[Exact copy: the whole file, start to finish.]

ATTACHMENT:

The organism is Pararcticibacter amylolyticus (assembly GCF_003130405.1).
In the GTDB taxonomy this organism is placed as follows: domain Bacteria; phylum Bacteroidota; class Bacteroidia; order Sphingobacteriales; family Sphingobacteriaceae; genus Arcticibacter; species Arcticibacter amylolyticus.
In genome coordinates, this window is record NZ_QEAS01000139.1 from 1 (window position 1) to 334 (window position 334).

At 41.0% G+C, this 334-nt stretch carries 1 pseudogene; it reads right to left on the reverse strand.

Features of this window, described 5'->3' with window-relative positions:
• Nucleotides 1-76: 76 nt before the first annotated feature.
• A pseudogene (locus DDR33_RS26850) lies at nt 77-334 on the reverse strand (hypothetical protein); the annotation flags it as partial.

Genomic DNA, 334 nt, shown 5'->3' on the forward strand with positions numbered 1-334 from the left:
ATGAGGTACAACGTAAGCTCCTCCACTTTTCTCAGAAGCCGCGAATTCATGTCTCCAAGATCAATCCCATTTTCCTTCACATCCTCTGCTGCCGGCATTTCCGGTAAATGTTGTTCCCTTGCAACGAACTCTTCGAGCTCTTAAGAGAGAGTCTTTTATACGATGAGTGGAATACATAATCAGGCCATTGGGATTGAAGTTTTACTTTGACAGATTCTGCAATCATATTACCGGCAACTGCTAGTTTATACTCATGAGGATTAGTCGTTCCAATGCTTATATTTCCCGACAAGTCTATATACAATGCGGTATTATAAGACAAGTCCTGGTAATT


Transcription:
The organism is Pararcticibacter amylolyticus (assembly GCF_003130405.1).
In the GTDB taxonomy this organism is placed as follows: domain Bacteria; phylum Bacteroidota; class Bacteroidia; order Sphingobacteriales; family Sphingobacteriaceae; genus Arcticibacter; species Arcticibacter amylolyticus.
In genome coordinates, this window is record NZ_QEAS01000139.1 from 1 (window position 1) to 334 (window position 334).

At 41.0% G+C, this 334-nt stretch carries 1 pseudogene; it reads right to left on the reverse strand.

Features of this window, described 5'->3' with window-relative positions:
• Nucleotides 1-76: 76 nt before the first annotated feature.
• A pseudogene (locus DDR33_RS26850) lies at nt 77-334 on the reverse strand (hypothetical protein); the annotation flags it as partial.

Genomic DNA, 334 nt, shown 5'->3' on the forward strand with positions numbered 1-334 from the left:
ATGAGGTACAACGTAAGCTCCTCCACTTTTCTCAGAAGCCGCGAATTCATGTCTCCAAGATCAATCCCATTTTCCTTCACATCCTCTGCTGCCGGCATTTCCGGTAAATGTTGTTCCCTTGCAACGAACTCTTCGAGCTCTTAAGAGAGAGTCTTTTATACGATGAGTGGAATACATAATCAGGCCATTGGGATTGAAGTTTTACTTTGACAGATTCTGCAATCATATTACCGGCAACTGCTAGTTTATACTCATGAGGATTAGTCGTTCCAATGCTTATATTTCCCGACAAGTCTATATACAATGCGGTATTATAAGACAAGTCCTGGTAATT